The best scenario would be an interactive charging system which, a) Has GPS-assisted time-keeping abilities, b) Is capable of wirelessly receiving fare-tables from utility providers, c) is wirelessly tied into your house's smart system, so that it knows when it can turn on.

With this type of setup each house's consumption would be stabilized.
fooljoe
not rated yet Mar 19, 2008
it's brilliant how so much is being made of what might happen when everybody drives evs while no evs are anywhere near being made available for sale to the average american consumer. it's painfully obvious evs are the best solution for replacing our transportation fleet. let's stop debating what might happen in 2030 and start making them.

More news stories

Hackathon team's GoogolPlex gives Siri extra powers

(Phys.org) —Four freshmen at the University of Pennsylvania have taken Apple's personal assistant Siri to behave as a graduate-level executive assistant which, when asked, is capable of adjusting the temperature ...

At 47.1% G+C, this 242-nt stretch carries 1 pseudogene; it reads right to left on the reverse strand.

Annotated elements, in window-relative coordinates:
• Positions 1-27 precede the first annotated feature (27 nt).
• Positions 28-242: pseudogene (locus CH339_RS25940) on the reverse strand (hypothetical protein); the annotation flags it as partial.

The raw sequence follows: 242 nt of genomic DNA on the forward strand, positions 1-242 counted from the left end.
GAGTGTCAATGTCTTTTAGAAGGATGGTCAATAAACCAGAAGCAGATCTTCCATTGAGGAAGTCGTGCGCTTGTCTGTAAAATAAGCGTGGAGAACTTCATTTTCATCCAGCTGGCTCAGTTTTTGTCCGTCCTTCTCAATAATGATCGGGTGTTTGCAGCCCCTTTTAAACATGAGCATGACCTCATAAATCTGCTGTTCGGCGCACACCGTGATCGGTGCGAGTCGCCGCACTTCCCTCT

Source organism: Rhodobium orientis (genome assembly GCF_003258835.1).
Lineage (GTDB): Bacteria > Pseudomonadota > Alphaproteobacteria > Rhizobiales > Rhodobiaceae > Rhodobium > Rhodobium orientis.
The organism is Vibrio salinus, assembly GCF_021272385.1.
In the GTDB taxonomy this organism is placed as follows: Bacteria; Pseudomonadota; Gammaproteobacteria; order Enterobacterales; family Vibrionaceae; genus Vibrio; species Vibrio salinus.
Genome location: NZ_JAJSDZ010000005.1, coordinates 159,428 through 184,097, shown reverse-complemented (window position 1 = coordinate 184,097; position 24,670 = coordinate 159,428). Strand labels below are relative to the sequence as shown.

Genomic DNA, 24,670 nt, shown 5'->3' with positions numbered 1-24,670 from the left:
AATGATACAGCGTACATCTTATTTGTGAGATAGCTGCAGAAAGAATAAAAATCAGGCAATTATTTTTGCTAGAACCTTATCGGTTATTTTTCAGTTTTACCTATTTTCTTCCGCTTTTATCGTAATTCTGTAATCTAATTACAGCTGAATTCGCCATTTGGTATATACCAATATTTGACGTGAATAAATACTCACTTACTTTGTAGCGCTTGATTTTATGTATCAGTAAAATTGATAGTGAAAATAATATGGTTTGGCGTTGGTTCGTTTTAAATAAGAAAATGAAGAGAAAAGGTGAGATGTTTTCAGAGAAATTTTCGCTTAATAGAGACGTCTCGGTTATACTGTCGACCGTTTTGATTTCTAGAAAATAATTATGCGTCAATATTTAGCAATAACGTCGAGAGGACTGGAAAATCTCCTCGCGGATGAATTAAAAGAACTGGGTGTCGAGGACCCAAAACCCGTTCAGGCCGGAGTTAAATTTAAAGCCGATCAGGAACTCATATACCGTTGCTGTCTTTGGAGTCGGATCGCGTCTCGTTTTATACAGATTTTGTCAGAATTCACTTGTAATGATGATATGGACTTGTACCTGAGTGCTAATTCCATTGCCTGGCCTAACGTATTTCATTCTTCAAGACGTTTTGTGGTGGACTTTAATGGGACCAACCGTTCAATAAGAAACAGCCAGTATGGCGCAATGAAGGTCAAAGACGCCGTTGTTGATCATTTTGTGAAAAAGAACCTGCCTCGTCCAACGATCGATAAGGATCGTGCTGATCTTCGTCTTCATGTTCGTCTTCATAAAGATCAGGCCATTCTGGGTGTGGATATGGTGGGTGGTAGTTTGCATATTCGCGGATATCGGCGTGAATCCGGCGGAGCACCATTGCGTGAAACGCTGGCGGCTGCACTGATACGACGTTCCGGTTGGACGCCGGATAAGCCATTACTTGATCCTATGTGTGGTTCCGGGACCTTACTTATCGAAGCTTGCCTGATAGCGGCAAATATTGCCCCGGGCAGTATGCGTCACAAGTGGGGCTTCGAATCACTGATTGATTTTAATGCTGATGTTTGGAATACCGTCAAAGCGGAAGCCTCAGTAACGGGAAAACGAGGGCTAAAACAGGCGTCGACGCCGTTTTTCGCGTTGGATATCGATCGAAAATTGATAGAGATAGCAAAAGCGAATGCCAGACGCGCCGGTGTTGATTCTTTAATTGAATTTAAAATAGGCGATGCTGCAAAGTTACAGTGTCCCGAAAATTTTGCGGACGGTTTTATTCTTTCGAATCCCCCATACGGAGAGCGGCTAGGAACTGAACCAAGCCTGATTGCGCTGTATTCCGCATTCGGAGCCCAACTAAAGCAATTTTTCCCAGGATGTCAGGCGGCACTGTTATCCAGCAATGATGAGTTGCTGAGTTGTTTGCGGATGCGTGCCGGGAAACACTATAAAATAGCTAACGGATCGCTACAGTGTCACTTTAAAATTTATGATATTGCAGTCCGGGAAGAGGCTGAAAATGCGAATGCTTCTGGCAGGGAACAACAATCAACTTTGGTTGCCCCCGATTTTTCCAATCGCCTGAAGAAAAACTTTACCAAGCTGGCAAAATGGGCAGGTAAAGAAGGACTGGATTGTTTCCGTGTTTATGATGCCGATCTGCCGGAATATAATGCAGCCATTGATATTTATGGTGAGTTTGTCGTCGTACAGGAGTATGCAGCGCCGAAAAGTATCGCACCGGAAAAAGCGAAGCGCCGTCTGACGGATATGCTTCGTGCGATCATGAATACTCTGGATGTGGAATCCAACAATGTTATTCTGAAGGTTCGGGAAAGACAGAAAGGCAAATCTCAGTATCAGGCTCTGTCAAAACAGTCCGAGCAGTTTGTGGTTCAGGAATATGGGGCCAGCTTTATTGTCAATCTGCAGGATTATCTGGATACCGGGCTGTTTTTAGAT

Better thermal-imaging lens from waste sulfur

Sulfur left over from refining fossil fuels can be transformed into cheap, lightweight, plastic lenses for infrared devices, including night-vision goggles, a University of Arizona-led international team ...

Chronic inflammation linked to 'high-grade' prostate cancer

Men who show signs of chronic inflammation in non-cancerous prostate tissue may have nearly twice the risk of actually having prostate cancer than those with no inflammation, according to results of a new study led by researchers ...